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Thursday, March 07, 2019
Two things quickly become clear from a re-read of Henry David Thoreau's Walden: First, that the man never had a job; second, that the man never had children. It's all well and good that he enjoyed the leisure to hang out at the edge of a Massachusetts pond for a full two years, and I admire his carpentry and gardening skills (neither of which I share), but it takes a certain kind of arrogance to declare, as he does,
The greater part of what my neighbors call good I believe in my soul to be bad, and if I repent of anything, it is very likely to be my good behavior. What demon possessed me that I behaved so well? You may say the wisest thing you can, old man, — you who have lived seventy years, not without honor of a kind, — I hear an irresistible voice which invites me away from all that. One generation abandons the enterprises of another like stranded vessels.
To which this old man, nearer 70 than the 37 at which Thoreau cobbled together his screed, must respond with a phrase unprintable in family newspapers. In any event, if I were to take Thoreau at his word and regret my behaving in a way that allows me to keep my job, raise my kids, and pay my bills — well, you can feel that way when you're 37. Bad behavior before 40 is at worst embarrassing and can be marked up to the zest and excesses of youth; after the age of 50, bad behavior is catastrophic at best. Fortunately one doesn't have the desire or the energy for it.
On the other hand, Thoreau did have a point when he said, "Our life is frittered away by detail. Simplify, simplify, simplify! I say, let your affairs be as two or three, and not a hundred or a thousand; instead of a million count half a dozen, and keep your accounts on your thumb-nail." What you see here today, on this journal, is my own small way of simplifying one or two things — my writing and its dissemination in particular.
Two other writers born in the 19th century suggested that I turn my attention to that. Sam Clemens and H.L. Mencken, unlike Thoreau, did not attend college or university (Thoreau was a Harvard man) and chose fairly early on to make their way in the field of journalism. To that end, they spent their apprenticeships not in writing or higher education but in the art and craft of print. Both men worked for newspapers when there were hundreds more newspapers than there are today, learning the technical intricacies of setting type and running a printing press. This practical knowledge formed a background to the ways in which they thought about the writing they did in their maturity. In his youth, Mencken was given a small toy printing press with which he published a household newspaper; Twain in his youth worked with the real things. (Even in his maturity Twain remained enamored of the mechanics of publishing, pouring a disastrous amount of money into an impossibly complicated new typesetting system — which led, in the end, to his declaring bankruptcy.)
In Philadelphia during my early 20s, I too worked for a newspaper — a legal newspaper, but a newspaper nonetheless — in a building that housed both the editorial and production plants for that publication, so I also learned a little bit about hot and cold type, page composition, layout, and the rest. The emergence of the world wide web, and especially blogging, meant that publishing technologies were newly democratized. Instead of a printing press and typesetting machine, all you really needed to publish your own work was a computer and some kind of software.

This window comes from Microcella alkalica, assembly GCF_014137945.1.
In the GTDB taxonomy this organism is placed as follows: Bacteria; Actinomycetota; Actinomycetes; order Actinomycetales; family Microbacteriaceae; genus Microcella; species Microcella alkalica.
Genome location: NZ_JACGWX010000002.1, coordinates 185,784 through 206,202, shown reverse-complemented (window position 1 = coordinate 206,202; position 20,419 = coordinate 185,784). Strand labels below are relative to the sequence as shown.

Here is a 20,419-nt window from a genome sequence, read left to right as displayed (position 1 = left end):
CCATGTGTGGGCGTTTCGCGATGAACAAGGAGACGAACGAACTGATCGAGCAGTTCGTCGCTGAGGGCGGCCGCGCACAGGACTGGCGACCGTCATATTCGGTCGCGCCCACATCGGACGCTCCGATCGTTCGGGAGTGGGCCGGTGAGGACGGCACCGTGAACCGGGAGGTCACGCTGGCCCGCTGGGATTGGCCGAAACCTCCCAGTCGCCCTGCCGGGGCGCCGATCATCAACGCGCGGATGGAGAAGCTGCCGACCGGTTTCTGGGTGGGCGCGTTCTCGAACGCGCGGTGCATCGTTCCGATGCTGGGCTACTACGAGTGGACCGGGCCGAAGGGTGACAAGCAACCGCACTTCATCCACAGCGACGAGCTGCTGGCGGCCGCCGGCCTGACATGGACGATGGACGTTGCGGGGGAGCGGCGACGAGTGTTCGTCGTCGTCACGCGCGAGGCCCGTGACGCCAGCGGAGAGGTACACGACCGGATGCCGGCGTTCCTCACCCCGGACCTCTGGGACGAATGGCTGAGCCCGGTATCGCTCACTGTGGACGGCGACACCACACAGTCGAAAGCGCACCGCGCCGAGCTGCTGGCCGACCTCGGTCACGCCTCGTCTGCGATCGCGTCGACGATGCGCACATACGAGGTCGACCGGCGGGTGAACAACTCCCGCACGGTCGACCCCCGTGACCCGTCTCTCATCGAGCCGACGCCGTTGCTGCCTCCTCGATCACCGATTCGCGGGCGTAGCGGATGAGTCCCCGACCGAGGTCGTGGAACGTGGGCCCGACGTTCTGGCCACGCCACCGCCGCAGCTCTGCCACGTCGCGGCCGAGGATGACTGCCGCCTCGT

Among the earliest blogging applications, and one which appealed to the computer tinkerer in me, was Blosxom, released in 2003. Unlike Blogger or WordPress, blogging programs that emerged at the same time, Blosxom was a pared-down, simple program that ran from a command-line interface. Unlike Blogger or WordPress, too, Blosxom was released without a great many features except for the display of short texts in reverse chronological order (although Blosxom was highly extensible through a plugin repository). It was left to the enduser to design the web site through HTML and CSS and extend the basic Blosxom script as he or she saw fit.
Just as Clemens and Mencken received mechanical training in 19th-century publishing machines, I picked up some technical training in using Blosxom — and not just how to use Blosxom. WordPress is a fine program, but the more you use it, you only learn about WordPress. Because Blosxom is a CGI script, learning and using it means that you learn and use the Unix operating system, HTML, CSS, and even a bit of CGI scripting, a much broader educational experience than learning only one application. It permits you to poke around into the innards of computing technology itself, and through poking around how to control it, how to tell it to do what you want.
I've taken a bit of Thoreau's advice to heart. I have "let [my computer] affairs be as two or three, and not a hundred or a thousand"; instead of maintaining a blog at one place, my email at another, I've brought everything together at my internet service provider Panix. (As it turns out I'll be saving some money too — a matter of a few dollars and some cents, but also I don't have to deal with Google mail, with its data fishing and advertising, among other more esoteric concerns.) And in doing so, I'm going back to the application with which my writing this journal began. It's a first step towards that simplification of my everyday life. I'm fully aware that simplicity can quickly shade into negligence. On the other hand, it means that there will be fewer details with which I'll be frittering away my life.
I do maintain an archive of my old posts, and from time to time will be republishing a few of them here (though many of these can be described as fritters too).
Posted on March 07, 2019 in /Simplicity
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